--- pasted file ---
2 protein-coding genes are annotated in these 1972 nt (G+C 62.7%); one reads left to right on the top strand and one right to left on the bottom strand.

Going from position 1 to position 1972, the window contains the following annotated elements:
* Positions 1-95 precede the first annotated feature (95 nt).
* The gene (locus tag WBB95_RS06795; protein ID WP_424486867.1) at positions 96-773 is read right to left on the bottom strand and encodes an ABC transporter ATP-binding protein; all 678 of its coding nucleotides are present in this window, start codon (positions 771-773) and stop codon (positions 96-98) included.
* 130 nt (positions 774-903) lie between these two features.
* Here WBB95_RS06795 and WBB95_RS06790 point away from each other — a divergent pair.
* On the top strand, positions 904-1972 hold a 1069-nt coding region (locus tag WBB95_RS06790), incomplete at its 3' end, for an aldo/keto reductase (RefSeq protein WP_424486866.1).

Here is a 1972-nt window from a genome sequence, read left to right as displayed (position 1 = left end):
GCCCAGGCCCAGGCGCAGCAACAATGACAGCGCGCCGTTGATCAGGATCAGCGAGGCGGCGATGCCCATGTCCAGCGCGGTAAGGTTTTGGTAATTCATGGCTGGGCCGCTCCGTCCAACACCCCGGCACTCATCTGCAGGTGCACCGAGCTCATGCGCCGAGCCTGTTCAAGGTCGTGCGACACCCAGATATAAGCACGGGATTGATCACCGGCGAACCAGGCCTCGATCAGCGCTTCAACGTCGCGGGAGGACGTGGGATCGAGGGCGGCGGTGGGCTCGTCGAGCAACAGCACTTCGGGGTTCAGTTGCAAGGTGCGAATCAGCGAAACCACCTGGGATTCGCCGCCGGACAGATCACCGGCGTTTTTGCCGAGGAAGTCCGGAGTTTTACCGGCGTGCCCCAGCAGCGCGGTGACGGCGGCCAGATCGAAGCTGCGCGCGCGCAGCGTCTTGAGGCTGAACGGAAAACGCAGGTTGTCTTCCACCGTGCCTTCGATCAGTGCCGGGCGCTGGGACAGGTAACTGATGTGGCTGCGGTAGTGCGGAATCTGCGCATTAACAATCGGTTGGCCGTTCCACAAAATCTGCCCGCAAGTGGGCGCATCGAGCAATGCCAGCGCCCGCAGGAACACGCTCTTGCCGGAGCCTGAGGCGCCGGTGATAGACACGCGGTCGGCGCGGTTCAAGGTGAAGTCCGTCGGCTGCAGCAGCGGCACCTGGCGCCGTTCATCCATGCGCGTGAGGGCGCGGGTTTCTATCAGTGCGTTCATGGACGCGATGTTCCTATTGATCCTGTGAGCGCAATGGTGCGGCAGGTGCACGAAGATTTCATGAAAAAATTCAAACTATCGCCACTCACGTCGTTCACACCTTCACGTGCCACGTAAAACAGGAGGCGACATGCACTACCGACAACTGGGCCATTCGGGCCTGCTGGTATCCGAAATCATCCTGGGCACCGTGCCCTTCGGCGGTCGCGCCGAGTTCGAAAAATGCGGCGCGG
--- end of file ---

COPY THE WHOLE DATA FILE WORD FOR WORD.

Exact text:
2 protein-coding genes are annotated in these 1972 nt (G+C 62.7%); one reads left to right on the top strand and one right to left on the bottom strand.

Going from position 1 to position 1972, the window contains the following annotated elements:
* Positions 1-95 precede the first annotated feature (95 nt).
* The gene (locus tag WBB95_RS06795; protein ID WP_424486867.1) at positions 96-773 is read right to left on the bottom strand and encodes an ABC transporter ATP-binding protein; all 678 of its coding nucleotides are present in this window, start codon (positions 771-773) and stop codon (positions 96-98) included.
* 130 nt (positions 774-903) lie between these two features.
* Here WBB95_RS06795 and WBB95_RS06790 point away from each other — a divergent pair.
* On the top strand, positions 904-1972 hold a 1069-nt coding region (locus tag WBB95_RS06790), incomplete at its 3' end, for an aldo/keto reductase (RefSeq protein WP_424486866.1).

Here is a 1972-nt window from a genome sequence, read left to right as displayed (position 1 = left end):
GCCCAGGCCCAGGCGCAGCAACAATGACAGCGCGCCGTTGATCAGGATCAGCGAGGCGGCGATGCCCATGTCCAGCGCGGTAAGGTTTTGGTAATTCATGGCTGGGCCGCTCCGTCCAACACCCCGGCACTCATCTGCAGGTGCACCGAGCTCATGCGCCGAGCCTGTTCAAGGTCGTGCGACACCCAGATATAAGCACGGGATTGATCACCGGCGAACCAGGCCTCGATCAGCGCTTCAACGTCGCGGGAGGACGTGGGATCGAGGGCGGCGGTGGGCTCGTCGAGCAACAGCACTTCGGGGTTCAGTTGCAAGGTGCGAATCAGCGAAACCACCTGGGATTCGCCGCCGGACAGATCACCGGCGTTTTTGCCGAGGAAGTCCGGAGTTTTACCGGCGTGCCCCAGCAGCGCGGTGACGGCGGCCAGATCGAAGCTGCGCGCGCGCAGCGTCTTGAGGCTGAACGGAAAACGCAGGTTGTCTTCCACCGTGCCTTCGATCAGTGCCGGGCGCTGGGACAGGTAACTGATGTGGCTGCGGTAGTGCGGAATCTGCGCATTAACAATCGGTTGGCCGTTCCACAAAATCTGCCCGCAAGTGGGCGCATCGAGCAATGCCAGCGCCCGCAGGAACACGCTCTTGCCGGAGCCTGAGGCGCCGGTGATAGACACGCGGTCGGCGCGGTTCAAGGTGAAGTCCGTCGGCTGCAGCAGCGGCACCTGGCGCCGTTCATCCATGCGCGTGAGGGCGCGGGTTTCTATCAGTGCGTTCATGGACGCGATGTTCCTATTGATCCTGTGAGCGCAATGGTGCGGCAGGTGCACGAAGATTTCATGAAAAAATTCAAACTATCGCCACTCACGTCGTTCACACCTTCACGTGCCACGTAAAACAGGAGGCGACATGCACTACCGACAACTGGGCCATTCGGGCCTGCTGGTATCCGAAATCATCCTGGGCACCGTGCCCTTCGGCGGTCGCGCCGAGTTCGAAAAATGCGGCGCGG